A recent three-year longitudinal study confirmed what family therapists have observed clinically for decades: that patterns of family interaction have very important effects on children — both for better and for worse.
Here’s the bottom line: if you want your kids to succeed in school, build a stronger, more loving family.
Melissa Sturge-Apple, a researcher from the University of Rochester, studied 234 families with 6 year-old children, and followed the adjustment of the kids in their first three years of school. The study included direct observation of the kids as well as reports from both parents and teachers.
What’s your family’s “structure?”
The research team identified and described three different family structures that they named: cohesive, enmeshed, and disengaged.
Which family structure best fits the family you grew up in? How about your current family?
Here’s the scoop:
- Cohesive families have “emotional glue” that helps everyone feel connected. When push comes to shove, family members stick together and feel a sense of unity. The cohesive families observed in this study (and many others) were happier and loving, with relationships characterized by harmonious interactions, emotional warmth, firm boundaries, and clear roles for parents and children.
- Enmeshed families are different in that they lack healthy boundaries. The roles of children and adults are not as clear or differentiated. There’s a tendency for kids to be involved in adult conversations and activities, and vice versa. Researchers noted how the enmeshed families were emotionally involved with one another, but in addition to warmth, there were higher levels of hostility, over-involvement or destructive meddling in each other’s lives — and only a limited sense of teamwork.
- Disengaged families, on the other hand, lack the sense of connection that makes members feel safe, loyal, and unified. There may be family rules but not as many shared rituals or time together. The research team noticed how disengaged families were characterized by too little emotional connection between family members, a lack of teamwork, and relationships that could sometimes be described as cold, controlling and withdrawn.
Can you guess what effect family “structure” had on kids’ adjustment in school?
Results of the study on school adjustment
The children from the disengaged families had the most problems adjusting to school, and their problems showed up right away. Kids from these families were more likely to be aggressive and were often inappropriate in class. They were more alienated from teachers and had a harder time responding to structure and following rules.
Over the course of three years, the length of the study, the problems with these kids continued to get worse. The children became more alienated from teachers and peers and with time were more prone to depression and anxiety.
The children from the enmeshed families looked initially like they were adjusting to school as well as the kids from the cohesive group since they didn’t have the behavioral problems seen in the disengaged group.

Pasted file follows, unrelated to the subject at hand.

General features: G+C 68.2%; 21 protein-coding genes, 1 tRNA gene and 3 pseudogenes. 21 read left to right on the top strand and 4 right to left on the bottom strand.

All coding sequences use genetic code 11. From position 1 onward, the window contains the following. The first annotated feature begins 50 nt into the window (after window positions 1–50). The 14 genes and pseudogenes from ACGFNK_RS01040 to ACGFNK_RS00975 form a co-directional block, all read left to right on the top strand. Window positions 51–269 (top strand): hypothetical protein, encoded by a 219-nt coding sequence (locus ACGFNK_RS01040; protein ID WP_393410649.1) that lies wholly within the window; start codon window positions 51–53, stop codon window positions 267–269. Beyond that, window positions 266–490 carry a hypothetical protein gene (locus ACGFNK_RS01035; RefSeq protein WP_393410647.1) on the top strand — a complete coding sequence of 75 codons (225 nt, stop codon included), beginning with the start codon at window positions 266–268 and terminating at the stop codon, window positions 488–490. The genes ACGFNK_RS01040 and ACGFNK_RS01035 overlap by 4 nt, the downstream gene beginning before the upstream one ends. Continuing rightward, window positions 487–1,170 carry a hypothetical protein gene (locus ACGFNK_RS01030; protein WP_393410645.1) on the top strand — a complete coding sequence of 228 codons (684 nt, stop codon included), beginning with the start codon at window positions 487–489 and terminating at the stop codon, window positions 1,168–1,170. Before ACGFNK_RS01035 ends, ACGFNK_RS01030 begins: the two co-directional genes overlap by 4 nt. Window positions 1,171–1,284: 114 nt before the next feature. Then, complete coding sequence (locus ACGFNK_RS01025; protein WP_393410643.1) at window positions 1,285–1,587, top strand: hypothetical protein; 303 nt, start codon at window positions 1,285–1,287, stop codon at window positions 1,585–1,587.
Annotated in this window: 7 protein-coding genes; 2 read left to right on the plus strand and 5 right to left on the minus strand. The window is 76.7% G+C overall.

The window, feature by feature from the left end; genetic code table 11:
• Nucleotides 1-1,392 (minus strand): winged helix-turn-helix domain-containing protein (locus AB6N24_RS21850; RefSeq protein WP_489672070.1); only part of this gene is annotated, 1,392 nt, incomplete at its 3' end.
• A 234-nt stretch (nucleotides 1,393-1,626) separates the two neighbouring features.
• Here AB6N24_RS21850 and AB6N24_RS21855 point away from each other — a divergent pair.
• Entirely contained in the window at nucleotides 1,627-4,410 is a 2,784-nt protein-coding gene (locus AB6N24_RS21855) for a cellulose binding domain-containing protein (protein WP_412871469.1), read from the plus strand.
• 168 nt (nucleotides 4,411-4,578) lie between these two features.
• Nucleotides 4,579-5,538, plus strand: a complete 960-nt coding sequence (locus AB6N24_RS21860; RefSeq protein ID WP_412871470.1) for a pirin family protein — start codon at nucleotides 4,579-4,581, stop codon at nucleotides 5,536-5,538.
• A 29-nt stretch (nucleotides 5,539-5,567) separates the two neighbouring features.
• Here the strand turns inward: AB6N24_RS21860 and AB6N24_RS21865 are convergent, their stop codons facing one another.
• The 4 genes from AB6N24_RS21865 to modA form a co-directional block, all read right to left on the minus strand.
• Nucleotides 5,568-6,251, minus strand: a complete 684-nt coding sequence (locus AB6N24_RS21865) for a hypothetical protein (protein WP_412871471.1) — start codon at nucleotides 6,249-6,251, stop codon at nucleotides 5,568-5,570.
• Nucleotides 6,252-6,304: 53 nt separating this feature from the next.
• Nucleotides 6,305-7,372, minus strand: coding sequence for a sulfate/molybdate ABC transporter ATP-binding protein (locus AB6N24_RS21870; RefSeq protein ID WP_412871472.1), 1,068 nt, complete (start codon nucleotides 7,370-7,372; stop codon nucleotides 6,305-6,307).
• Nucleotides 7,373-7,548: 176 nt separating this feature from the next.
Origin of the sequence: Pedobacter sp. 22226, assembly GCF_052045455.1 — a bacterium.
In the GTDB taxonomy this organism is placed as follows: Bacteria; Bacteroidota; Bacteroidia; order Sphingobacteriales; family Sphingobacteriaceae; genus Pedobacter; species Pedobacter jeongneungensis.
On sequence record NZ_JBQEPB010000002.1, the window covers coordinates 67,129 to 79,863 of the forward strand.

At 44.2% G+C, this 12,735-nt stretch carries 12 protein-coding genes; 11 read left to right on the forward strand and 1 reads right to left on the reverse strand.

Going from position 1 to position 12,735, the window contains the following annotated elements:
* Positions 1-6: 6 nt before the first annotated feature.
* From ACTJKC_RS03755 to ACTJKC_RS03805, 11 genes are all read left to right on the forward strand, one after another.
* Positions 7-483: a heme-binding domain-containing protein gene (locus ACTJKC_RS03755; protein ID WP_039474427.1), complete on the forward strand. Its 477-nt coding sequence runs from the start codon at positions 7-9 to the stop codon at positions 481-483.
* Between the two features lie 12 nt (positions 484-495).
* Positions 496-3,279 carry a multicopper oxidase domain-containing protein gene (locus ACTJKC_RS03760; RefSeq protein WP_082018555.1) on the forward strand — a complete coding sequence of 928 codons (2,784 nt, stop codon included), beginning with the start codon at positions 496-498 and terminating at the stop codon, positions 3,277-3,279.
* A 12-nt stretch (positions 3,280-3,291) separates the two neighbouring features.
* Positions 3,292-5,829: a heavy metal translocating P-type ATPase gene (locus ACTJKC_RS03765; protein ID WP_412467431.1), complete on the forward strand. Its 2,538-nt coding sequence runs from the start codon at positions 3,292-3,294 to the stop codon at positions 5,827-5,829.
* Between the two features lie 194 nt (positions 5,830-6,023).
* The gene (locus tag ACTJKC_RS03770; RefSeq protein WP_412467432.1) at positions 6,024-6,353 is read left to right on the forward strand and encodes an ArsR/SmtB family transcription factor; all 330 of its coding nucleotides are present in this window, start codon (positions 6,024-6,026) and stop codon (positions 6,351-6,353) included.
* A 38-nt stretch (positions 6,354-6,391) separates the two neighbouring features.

However, as time went on, these children had more problems with “internalizing” behaviors like depression and anxiety. As their problems progressed, so did their alienation from teachers and peers.
Why does this matter?
This research is important for a number of reasons. First, it verifies what family therapists emphaize about the importance of healthy boundaries and emotional connection for the success of children, whether at school or in the family relationships.
The cohesive families had clear boundaries, particularly between adults and children, in contrast to the enmeshed or disengaged systems. As a result, the kids from these families were able to adjust socially and emotionally and could adapt and thrive in their new school environment.
Besides helping to confirm the importance of family structure, the researchers learned another important fact:
“What was striking was that these family relationship patterns were not only stable across different relationships but also across time, with very few families switching patterns.”
We would add: without help. But we also know full well that these patterns can change with intervention.
Given the pain and difficulties that kids can carry, this information will hopefully encourage parents to get the help they need—the sooner the better—to change problematic modes of relating.
Armed with this information, hopefully teachers will make referrals more quickly to programs that offer parent education, suggest books on how to create cohesive families or make referrals to family therapists, rather than simply focusing on the acting out or anxious child. Too often these kids are labeled, isolated, and referred to individual counseling. This approach to the problem really misses the boat!
Like a good remodel of an old house, new structures can be built that are safer and sounder for all that occupy them. If your child is struggling to adjust to school, you may just want to take the whole family for a check-up.